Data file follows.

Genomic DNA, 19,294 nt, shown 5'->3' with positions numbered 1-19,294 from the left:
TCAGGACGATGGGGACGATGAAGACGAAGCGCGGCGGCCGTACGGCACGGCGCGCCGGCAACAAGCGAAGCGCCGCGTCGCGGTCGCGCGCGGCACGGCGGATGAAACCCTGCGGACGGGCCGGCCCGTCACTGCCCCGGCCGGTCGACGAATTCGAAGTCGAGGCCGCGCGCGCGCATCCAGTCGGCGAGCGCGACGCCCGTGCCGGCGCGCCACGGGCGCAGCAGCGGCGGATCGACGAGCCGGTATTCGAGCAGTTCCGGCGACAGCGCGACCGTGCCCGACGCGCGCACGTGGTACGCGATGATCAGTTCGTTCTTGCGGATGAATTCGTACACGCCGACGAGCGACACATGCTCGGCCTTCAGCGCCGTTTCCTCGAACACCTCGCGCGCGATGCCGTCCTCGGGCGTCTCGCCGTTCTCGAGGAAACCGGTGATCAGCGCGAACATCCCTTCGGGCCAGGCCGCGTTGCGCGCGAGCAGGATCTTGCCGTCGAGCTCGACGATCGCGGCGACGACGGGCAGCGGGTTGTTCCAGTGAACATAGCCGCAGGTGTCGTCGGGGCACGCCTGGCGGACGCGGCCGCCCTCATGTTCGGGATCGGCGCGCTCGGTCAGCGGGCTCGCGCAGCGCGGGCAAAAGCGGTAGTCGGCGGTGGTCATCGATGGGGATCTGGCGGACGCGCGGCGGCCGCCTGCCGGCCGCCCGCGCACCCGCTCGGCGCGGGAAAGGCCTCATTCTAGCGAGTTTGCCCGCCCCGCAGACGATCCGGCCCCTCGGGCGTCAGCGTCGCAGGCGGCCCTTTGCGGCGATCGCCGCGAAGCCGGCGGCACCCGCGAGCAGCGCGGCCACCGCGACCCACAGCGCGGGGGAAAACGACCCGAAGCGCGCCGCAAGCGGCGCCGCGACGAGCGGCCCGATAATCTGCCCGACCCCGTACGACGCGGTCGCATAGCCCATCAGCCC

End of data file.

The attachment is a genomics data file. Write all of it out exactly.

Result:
Genomic DNA, 19,294 nt, shown 5'->3' with positions numbered 1-19,294 from the left:
TCAGGACGATGGGGACGATGAAGACGAAGCGCGGCGGCCGTACGGCACGGCGCGCCGGCAACAAGCGAAGCGCCGCGTCGCGGTCGCGCGCGGCACGGCGGATGAAACCCTGCGGACGGGCCGGCCCGTCACTGCCCCGGCCGGTCGACGAATTCGAAGTCGAGGCCGCGCGCGCGCATCCAGTCGGCGAGCGCGACGCCCGTGCCGGCGCGCCACGGGCGCAGCAGCGGCGGATCGACGAGCCGGTATTCGAGCAGTTCCGGCGACAGCGCGACCGTGCCCGACGCGCGCACGTGGTACGCGATGATCAGTTCGTTCTTGCGGATGAATTCGTACACGCCGACGAGCGACACATGCTCGGCCTTCAGCGCCGTTTCCTCGAACACCTCGCGCGCGATGCCGTCCTCGGGCGTCTCGCCGTTCTCGAGGAAACCGGTGATCAGCGCGAACATCCCTTCGGGCCAGGCCGCGTTGCGCGCGAGCAGGATCTTGCCGTCGAGCTCGACGATCGCGGCGACGACGGGCAGCGGGTTGTTCCAGTGAACATAGCCGCAGGTGTCGTCGGGGCACGCCTGGCGGACGCGGCCGCCCTCATGTTCGGGATCGGCGCGCTCGGTCAGCGGGCTCGCGCAGCGCGGGCAAAAGCGGTAGTCGGCGGTGGTCATCGATGGGGATCTGGCGGACGCGCGGCGGCCGCCTGCCGGCCGCCCGCGCACCCGCTCGGCGCGGGAAAGGCCTCATTCTAGCGAGTTTGCCCGCCCCGCAGACGATCCGGCCCCTCGGGCGTCAGCGTCGCAGGCGGCCCTTTGCGGCGATCGCCGCGAAGCCGGCGGCACCCGCGAGCAGCGCGGCCACCGCGACCCACAGCGCGGGGGAAAACGACCCGAAGCGCGCCGCAAGCGGCGCCGCGACGAGCGGCCCGATAATCTGCCCGACCCCGTACGACGCGGTCGCATAGCCCATCAGCCC